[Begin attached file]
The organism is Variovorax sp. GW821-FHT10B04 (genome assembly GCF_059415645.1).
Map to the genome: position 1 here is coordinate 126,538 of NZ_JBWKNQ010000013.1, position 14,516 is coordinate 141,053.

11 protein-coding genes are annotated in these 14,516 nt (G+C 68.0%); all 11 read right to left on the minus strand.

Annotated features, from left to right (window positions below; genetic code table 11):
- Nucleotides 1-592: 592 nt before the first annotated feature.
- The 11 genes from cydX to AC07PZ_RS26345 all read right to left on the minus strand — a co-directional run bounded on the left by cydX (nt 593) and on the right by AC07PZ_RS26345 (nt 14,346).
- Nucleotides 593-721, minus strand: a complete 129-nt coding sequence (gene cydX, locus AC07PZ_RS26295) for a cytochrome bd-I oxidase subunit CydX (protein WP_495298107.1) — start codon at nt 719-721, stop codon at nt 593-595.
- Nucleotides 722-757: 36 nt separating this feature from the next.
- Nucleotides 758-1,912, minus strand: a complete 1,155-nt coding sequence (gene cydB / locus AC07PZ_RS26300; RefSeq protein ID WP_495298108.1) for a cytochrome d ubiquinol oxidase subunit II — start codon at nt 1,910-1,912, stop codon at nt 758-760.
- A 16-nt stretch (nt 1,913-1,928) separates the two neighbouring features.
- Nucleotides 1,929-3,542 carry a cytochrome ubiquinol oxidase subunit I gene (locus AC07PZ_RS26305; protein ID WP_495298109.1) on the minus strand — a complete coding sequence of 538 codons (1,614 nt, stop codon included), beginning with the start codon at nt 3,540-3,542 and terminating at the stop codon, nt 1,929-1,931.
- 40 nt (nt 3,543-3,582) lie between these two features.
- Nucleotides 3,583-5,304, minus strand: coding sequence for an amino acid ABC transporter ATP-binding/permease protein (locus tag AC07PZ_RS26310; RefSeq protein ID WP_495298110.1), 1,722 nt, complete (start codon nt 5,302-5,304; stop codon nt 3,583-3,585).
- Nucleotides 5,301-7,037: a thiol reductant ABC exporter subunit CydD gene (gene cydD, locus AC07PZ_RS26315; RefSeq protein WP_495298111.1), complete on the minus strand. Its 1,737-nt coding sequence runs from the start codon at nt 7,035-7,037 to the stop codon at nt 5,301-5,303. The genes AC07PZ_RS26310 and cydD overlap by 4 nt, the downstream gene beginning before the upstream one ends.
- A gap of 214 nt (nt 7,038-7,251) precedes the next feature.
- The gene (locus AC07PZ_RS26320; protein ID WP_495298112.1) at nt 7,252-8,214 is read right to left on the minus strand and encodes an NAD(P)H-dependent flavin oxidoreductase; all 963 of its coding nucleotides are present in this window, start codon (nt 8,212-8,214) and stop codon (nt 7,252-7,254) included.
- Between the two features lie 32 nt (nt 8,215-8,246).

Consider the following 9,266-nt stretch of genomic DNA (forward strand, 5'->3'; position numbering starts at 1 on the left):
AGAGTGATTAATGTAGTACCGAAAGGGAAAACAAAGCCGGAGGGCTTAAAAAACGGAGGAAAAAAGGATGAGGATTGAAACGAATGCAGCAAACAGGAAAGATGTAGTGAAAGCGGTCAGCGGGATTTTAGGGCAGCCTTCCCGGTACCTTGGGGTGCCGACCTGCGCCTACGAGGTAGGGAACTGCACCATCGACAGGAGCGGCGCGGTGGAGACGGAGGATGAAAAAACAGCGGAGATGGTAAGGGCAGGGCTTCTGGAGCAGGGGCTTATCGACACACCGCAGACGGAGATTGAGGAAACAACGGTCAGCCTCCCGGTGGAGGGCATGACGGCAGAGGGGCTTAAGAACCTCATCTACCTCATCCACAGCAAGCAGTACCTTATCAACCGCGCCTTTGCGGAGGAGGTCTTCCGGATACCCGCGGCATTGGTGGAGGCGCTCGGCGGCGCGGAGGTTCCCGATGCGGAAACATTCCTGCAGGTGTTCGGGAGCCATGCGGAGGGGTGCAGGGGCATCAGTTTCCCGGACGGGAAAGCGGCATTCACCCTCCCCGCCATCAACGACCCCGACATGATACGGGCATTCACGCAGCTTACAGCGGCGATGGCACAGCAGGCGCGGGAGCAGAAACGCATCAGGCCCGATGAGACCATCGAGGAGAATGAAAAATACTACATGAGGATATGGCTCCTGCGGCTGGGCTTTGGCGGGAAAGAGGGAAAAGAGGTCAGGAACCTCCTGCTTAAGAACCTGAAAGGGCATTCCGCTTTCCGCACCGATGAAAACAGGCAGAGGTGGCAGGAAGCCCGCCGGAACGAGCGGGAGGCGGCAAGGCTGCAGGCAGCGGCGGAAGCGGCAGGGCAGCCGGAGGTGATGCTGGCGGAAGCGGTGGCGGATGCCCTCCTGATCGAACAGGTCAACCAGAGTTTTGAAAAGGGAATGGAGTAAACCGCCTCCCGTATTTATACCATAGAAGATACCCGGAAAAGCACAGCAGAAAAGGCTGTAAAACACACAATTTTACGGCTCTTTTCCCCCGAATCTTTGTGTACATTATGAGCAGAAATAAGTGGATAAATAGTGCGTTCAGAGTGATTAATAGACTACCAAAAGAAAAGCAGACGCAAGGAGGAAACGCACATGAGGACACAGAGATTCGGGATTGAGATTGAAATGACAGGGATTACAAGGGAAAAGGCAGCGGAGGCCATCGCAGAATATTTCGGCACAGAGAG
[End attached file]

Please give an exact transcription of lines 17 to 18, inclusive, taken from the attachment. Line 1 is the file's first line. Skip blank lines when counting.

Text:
- Between the two features lie 32 nt (nt 8,215-8,246).

Consider the following 9,266-nt stretch of genomic DNA (forward strand, 5'->3'; position numbering starts at 1 on the left):